Circular economy, metals and entrepreneurship combined as a postgraduate course for the first time
After Midsummer, a happy group of postgraduate students were smiling in the sunshine in Otaniemi. The group consisting of chemists, metallurgists and environmental scientists from various European countries had come to attend the last stage of the postgraduate course. During the three days of Summer Camp and Idea Camp they finished off their project assignments for businesses, attended expert lectures and were given pitch training.
Circular Economy Entrepreneurship in System Integrated Metals Processing (CEE SIMP) was organised for the first time last spring. Courses combining the circular economy, processing of metals and entrepreneurship have not been available for postgraduate students before. Twenty students from ten European countries were selected to the course. In the beginning, they worked together in virtual teams, and finally met each other in person in June. During the days they worked together, the participants learned to understand how the use of materials significantly effects the economy, politics, social matters and the environment in today’s global markets.
Pitching was something new
Businesses gave students assignments in which they had to consider business ideas related to residues formed in the processing of metals. A short and convincing presentation of the business idea had to be given in the pitch competition in front of an experienced jury consisting of business partners. The work of the winning team was related to waste produced in the manufacture of steel, which is currently transported to landfills. This waste contains coal, iron and zinc, and cannot be used as such. The group’s solution was to use a method that extracts zinc from the sludge. The chemicals used can be recycled, so hardly anything is wasted. The remaining mixture of coal and iron can then be reused as raw material for iron.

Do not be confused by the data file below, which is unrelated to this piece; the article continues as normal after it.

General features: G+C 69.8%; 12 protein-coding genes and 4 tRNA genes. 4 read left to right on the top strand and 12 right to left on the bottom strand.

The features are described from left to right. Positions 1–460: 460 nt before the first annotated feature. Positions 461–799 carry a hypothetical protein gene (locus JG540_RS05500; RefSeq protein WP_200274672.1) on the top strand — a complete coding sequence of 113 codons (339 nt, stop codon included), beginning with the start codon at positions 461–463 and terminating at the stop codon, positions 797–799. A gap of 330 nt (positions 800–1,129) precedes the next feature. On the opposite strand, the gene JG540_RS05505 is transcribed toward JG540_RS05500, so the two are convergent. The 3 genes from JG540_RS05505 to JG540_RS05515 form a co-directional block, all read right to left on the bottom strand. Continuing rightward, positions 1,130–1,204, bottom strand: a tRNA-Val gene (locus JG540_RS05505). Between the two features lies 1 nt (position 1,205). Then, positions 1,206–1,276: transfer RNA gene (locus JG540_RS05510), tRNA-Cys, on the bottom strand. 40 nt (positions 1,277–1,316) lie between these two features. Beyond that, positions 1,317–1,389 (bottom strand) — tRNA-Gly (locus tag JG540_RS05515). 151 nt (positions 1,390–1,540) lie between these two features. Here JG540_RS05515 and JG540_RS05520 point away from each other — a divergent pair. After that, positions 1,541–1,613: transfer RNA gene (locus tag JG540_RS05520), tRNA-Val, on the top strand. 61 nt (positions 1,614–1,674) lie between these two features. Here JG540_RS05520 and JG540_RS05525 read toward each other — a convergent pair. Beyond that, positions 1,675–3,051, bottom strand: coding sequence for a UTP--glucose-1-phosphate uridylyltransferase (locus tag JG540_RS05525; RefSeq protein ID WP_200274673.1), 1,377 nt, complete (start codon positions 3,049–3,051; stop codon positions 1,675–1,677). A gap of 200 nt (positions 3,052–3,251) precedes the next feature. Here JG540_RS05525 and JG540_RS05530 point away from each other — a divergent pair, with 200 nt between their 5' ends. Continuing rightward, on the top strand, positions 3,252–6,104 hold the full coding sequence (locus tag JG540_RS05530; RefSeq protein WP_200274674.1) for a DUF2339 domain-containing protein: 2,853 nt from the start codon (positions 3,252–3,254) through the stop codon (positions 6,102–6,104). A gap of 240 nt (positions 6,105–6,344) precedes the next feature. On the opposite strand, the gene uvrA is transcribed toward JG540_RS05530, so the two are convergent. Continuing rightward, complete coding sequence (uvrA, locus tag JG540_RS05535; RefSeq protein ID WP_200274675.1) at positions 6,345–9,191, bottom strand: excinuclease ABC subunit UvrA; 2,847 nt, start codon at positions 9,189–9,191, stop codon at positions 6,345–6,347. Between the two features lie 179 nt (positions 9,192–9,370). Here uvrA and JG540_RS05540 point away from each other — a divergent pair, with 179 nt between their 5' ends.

Antti Pietiläinen, a member of the winning team, thinks pitching was one of the best things the course had to offer. ‘It was also good to get to discuss real-life problems of businesses in our multidisciplinary group. Our own thinking easily becomes stuffy if we always look at things from the same point of view. Now I had a chance to discuss my thoughts with representatives of other disciplines. The course boosted my own thinking.’
The winning team will receive business coaching from EIT Raw Materials partners in the autumn and the members of the team will be able to develop their possible business ideas further.
More to come
Several study techniques and environments were used in the course. Work in virtual teams started well and students from different backgrounds engaged in diverse discussions during the course. Professor Ainomaija Haarla, the leader of the course, says it was great to see the groups develop into teams so quickly, although their first meeting had not really been until June.
‘I'm really satisfied with the results of the pilot project. There was a distinctly entrepreneurial atmosphere in the pitch competition when the teams were presenting their pitches to convince the expert jury. The performances were excellent, especially as this was the first attempt at pitching for many of them and the pitch training had only been given the day before,’ says Ainomaija Haarla enthusiastic.
The course was funded by EIT Raw Materials, which is an innovation community of the mineral industry and funded by the EU’s Innovation and Technology Institute EIT. The course was granted funding for two years, and the funding for next spring was increased so that 30 students can be selected to the course.
‘There is also money available for teaching from external sources and, if we are successful, there will be more money to increase the number of students accepted on the course. I am very proud of this for the Aalto community,’ says Ainomaija Haarla pleased.